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Firm Sued Over Forging of Judge’s Signature

Posted Apr 27, 2007 1:49 PM CDT
By Martha Neil

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A lawyer from a well-known Denver firm has been suspended and faces potential disciplinary action for admittedly forging a federal judge's signature on a document in order to remove a lien and help a client get a loan, reports the Rocky Mountain News. Funds from the loan were to be used to pay the law firm, but that never occurred, according to the article.

Meanwhile, the forged signature is also reportedly at issue in a lawsuit against the firm filed Tuesday in federal court in Colorado by the company that had won the lien against the law firm client in a previous court action.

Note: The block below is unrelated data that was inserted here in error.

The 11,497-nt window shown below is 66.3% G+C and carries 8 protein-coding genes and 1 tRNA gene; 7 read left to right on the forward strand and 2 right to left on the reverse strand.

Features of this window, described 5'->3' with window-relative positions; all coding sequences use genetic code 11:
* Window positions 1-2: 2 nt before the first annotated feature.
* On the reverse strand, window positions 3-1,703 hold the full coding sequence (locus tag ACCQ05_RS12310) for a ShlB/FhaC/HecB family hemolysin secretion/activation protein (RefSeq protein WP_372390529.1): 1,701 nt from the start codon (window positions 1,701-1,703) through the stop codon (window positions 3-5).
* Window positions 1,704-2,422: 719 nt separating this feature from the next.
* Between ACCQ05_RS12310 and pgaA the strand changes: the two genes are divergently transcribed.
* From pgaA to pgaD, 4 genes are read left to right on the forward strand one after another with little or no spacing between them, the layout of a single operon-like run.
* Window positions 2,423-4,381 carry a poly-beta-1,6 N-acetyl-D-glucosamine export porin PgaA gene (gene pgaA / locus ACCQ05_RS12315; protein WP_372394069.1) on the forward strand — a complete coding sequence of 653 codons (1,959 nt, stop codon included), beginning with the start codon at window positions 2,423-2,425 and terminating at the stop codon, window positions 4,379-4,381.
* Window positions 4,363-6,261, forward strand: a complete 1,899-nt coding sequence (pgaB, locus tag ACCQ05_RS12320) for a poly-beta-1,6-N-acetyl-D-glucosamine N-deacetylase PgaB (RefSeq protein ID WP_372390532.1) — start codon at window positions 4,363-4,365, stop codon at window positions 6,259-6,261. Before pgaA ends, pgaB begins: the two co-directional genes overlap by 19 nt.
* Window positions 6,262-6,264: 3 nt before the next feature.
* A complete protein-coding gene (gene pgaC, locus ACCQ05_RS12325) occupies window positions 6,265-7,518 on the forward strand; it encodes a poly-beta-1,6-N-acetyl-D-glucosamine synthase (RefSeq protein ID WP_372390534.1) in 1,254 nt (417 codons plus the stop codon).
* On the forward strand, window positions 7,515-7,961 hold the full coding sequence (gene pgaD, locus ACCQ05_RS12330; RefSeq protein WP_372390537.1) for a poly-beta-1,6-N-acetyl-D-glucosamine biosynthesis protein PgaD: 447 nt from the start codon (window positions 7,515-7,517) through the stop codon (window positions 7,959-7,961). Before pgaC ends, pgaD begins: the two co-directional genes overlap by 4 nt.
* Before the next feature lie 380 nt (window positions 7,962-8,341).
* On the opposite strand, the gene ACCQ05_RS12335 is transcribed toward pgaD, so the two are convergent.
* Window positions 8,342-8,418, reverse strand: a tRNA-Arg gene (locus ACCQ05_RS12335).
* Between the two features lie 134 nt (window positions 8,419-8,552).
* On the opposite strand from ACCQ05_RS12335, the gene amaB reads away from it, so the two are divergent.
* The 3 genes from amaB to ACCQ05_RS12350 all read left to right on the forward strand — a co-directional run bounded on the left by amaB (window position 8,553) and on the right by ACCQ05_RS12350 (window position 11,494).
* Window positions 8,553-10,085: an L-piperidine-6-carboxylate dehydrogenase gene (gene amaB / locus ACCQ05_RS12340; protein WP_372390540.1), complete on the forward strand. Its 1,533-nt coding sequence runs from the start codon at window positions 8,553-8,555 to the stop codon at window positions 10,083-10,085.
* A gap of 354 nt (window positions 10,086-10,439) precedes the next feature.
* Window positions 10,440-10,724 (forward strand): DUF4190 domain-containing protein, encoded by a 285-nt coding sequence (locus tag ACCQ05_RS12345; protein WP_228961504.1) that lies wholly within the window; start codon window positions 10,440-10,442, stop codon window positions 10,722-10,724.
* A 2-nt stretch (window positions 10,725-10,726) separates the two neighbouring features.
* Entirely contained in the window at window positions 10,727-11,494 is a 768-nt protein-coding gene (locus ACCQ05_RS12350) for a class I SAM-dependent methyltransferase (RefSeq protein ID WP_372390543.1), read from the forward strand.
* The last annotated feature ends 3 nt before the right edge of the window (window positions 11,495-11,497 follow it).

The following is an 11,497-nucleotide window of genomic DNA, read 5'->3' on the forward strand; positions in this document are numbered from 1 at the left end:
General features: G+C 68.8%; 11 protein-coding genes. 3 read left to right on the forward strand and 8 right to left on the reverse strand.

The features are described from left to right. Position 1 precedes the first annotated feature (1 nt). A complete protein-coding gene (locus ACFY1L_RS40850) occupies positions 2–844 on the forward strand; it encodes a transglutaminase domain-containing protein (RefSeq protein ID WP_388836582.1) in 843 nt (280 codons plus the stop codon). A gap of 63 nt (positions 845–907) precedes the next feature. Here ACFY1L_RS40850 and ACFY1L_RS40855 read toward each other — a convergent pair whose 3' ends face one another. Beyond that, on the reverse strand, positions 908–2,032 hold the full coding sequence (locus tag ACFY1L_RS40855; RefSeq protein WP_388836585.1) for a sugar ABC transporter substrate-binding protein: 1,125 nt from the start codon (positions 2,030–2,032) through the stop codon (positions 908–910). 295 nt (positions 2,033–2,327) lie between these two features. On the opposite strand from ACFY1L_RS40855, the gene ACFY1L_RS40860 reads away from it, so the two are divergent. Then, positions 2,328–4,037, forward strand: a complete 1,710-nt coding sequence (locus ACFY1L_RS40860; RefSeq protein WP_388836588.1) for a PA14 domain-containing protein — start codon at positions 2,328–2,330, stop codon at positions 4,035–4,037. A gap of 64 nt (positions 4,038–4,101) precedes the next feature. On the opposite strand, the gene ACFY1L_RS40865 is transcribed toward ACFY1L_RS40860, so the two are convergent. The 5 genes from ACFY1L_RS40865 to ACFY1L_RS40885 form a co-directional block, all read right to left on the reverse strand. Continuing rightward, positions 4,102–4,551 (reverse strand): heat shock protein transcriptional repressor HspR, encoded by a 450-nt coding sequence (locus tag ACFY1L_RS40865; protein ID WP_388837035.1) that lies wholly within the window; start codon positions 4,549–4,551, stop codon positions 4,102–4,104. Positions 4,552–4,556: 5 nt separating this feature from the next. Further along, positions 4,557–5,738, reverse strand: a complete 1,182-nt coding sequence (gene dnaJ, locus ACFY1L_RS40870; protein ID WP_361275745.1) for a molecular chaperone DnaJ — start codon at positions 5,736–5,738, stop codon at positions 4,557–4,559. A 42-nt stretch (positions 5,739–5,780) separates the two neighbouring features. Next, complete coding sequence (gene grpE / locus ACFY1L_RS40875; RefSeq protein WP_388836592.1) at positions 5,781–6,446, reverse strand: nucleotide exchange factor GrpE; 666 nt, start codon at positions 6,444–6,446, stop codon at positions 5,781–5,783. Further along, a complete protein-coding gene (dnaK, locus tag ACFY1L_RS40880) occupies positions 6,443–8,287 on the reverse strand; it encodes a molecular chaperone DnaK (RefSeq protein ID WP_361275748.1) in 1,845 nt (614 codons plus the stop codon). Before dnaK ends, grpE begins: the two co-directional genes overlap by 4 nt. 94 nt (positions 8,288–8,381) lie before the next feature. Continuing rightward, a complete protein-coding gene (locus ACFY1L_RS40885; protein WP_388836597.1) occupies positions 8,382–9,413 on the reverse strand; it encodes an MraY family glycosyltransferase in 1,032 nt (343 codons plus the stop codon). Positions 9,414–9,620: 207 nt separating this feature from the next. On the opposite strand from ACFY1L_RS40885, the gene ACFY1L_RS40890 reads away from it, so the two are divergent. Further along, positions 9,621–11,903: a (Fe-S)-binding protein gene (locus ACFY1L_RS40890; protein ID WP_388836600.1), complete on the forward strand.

Mark W. Fischer, who worked for Faegre & Benson before resigning earlier this month, admitted in an April 9 letter to a federal magistrate that on April 25, 2005 he "fabricated a false document which purported to be an order" signed by a federal judge, to get a lien removed and help a client obtain a loan, the newspaper reports. The client is also named as a defendant in this week's federal suit.

Fischer resigned April 9 from the firm--which first learned of the matter hours earlier, partner Dave Stark told the Rocky Mountain News. "What Mr. Fischer described in his letter is inconsistent with the way Faegre & Benson has practiced law for over 100 years," Stark said.

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